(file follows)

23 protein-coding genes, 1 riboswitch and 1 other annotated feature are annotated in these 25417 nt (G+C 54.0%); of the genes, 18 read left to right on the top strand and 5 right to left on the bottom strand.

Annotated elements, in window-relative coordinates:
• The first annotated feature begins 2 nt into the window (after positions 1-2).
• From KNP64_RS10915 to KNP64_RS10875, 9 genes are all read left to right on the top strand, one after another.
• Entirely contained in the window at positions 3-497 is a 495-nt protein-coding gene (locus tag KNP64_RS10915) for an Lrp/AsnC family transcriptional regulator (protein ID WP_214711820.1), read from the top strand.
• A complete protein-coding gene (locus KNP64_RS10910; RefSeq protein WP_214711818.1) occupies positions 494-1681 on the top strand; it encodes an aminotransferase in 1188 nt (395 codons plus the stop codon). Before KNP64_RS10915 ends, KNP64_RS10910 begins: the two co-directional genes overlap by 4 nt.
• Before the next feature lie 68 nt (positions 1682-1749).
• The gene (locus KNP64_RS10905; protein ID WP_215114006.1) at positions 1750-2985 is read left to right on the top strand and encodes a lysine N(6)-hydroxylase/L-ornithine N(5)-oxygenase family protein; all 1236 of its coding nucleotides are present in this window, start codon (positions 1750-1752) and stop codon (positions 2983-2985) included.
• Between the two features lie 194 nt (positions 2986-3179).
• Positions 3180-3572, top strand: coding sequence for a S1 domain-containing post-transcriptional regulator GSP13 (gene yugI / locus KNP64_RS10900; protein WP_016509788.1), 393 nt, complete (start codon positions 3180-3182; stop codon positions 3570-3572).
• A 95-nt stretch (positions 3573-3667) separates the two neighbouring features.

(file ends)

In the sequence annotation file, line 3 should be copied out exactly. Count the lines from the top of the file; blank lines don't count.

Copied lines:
• The first annotated feature begins 2 nt into the window (after positions 1-2).